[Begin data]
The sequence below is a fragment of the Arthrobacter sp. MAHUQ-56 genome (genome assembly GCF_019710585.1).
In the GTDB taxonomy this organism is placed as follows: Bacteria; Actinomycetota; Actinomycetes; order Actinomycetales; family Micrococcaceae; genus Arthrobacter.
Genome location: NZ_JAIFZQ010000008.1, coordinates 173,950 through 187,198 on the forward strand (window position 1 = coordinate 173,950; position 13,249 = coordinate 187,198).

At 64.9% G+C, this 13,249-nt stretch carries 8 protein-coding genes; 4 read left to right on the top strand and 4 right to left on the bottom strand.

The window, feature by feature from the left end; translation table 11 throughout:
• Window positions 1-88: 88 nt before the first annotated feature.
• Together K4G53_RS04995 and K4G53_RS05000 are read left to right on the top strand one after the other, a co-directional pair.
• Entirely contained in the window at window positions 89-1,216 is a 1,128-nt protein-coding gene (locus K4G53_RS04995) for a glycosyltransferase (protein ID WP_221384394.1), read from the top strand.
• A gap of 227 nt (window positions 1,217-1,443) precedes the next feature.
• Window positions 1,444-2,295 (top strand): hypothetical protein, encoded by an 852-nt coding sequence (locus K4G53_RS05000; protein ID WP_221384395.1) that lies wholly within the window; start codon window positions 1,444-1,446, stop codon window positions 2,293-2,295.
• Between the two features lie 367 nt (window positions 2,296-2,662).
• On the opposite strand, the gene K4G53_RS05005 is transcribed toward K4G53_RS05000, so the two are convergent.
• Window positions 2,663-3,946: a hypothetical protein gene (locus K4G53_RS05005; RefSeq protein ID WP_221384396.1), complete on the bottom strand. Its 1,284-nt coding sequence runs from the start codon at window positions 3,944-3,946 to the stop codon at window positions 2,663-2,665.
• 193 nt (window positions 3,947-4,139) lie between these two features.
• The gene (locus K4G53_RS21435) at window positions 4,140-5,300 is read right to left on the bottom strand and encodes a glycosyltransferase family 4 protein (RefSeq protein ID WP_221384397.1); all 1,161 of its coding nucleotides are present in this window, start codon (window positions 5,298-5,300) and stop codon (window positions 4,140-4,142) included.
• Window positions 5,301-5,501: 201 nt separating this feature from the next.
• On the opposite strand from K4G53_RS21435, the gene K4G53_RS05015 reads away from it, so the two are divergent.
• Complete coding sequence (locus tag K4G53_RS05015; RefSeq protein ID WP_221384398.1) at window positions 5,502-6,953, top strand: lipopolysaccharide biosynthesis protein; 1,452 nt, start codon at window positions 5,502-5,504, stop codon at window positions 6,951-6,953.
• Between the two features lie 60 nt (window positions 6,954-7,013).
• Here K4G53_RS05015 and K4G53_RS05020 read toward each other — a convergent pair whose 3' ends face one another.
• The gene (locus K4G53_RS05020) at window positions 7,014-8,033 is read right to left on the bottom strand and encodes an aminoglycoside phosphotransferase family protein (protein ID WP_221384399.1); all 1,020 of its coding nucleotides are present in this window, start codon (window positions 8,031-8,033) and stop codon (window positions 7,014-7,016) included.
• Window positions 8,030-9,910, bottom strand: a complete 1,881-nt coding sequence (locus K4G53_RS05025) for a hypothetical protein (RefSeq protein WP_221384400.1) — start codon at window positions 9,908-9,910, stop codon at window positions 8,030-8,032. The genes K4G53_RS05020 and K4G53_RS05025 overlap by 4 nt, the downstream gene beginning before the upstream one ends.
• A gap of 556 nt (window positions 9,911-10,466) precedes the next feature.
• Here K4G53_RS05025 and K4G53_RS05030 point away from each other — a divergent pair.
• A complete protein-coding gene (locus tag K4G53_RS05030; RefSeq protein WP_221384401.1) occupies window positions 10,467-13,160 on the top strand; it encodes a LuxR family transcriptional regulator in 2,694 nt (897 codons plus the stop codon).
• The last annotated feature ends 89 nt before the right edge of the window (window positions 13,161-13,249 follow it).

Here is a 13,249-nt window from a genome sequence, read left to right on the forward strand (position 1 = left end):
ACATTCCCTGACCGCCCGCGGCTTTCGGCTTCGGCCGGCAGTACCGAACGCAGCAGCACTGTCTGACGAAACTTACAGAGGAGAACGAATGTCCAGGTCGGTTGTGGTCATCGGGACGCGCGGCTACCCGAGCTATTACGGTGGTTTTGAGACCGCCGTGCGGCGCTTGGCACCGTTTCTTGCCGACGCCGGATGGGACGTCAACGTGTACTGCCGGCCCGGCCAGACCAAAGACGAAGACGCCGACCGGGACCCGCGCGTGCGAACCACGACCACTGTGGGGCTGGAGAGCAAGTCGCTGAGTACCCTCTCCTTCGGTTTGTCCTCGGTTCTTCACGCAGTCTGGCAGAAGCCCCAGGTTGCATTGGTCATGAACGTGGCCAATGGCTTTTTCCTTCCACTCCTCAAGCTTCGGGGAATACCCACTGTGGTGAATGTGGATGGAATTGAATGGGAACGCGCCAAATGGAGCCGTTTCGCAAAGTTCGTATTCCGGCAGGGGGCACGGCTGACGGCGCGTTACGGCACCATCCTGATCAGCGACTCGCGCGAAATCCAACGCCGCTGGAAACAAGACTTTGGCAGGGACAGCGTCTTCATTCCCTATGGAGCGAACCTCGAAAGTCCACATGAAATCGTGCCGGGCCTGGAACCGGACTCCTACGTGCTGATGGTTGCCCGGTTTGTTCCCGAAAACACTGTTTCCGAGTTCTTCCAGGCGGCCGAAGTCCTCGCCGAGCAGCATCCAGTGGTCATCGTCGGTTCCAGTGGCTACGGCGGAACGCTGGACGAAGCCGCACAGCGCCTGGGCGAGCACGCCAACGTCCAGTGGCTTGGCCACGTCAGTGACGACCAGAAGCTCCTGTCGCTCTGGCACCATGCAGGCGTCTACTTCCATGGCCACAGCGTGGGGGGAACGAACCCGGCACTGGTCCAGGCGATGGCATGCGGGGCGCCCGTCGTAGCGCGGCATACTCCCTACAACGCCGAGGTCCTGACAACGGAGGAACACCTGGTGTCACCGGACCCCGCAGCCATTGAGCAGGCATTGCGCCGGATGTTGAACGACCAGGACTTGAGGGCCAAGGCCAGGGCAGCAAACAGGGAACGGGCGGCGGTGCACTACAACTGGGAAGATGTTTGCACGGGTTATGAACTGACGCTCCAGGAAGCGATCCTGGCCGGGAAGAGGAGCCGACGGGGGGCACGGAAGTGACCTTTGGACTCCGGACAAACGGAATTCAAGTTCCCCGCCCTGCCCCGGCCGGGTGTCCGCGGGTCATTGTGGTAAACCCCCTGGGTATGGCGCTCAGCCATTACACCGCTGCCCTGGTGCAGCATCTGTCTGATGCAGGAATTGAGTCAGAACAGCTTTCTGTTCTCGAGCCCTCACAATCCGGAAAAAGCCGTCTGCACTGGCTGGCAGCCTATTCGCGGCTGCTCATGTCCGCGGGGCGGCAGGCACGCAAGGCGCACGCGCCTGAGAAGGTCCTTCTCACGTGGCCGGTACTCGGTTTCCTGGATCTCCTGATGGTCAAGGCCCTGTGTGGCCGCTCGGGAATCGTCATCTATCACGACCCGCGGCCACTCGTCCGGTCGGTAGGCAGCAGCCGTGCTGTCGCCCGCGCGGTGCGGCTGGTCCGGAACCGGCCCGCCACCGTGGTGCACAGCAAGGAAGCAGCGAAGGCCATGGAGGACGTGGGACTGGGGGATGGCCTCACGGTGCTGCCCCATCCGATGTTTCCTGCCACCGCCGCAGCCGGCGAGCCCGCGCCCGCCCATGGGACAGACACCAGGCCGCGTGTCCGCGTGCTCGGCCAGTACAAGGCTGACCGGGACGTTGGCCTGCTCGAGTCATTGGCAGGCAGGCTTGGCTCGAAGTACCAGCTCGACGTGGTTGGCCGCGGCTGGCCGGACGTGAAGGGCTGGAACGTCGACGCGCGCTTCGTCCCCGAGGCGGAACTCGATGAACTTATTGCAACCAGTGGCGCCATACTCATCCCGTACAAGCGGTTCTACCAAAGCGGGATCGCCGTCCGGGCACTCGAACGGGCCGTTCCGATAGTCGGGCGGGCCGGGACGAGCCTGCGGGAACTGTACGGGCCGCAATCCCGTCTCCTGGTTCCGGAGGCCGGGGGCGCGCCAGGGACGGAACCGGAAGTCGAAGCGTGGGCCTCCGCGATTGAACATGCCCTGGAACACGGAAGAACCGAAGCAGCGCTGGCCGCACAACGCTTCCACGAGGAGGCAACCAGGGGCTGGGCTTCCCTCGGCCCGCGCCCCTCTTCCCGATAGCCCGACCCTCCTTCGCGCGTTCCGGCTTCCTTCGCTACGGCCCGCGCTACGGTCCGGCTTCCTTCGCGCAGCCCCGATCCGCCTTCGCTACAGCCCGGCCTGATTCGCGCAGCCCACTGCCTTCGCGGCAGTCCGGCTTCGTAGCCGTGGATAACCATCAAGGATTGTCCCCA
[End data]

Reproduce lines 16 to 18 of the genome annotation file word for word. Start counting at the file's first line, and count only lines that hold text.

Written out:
• Window positions 5,301-5,501: 201 nt separating this feature from the next.
• On the opposite strand from K4G53_RS21435, the gene K4G53_RS05015 reads away from it, so the two are divergent.
• Complete coding sequence (locus tag K4G53_RS05015; RefSeq protein ID WP_221384398.1) at window positions 5,502-6,953, top strand: lipopolysaccharide biosynthesis protein; 1,452 nt, start codon at window positions 5,502-5,504, stop codon at window positions 6,951-6,953.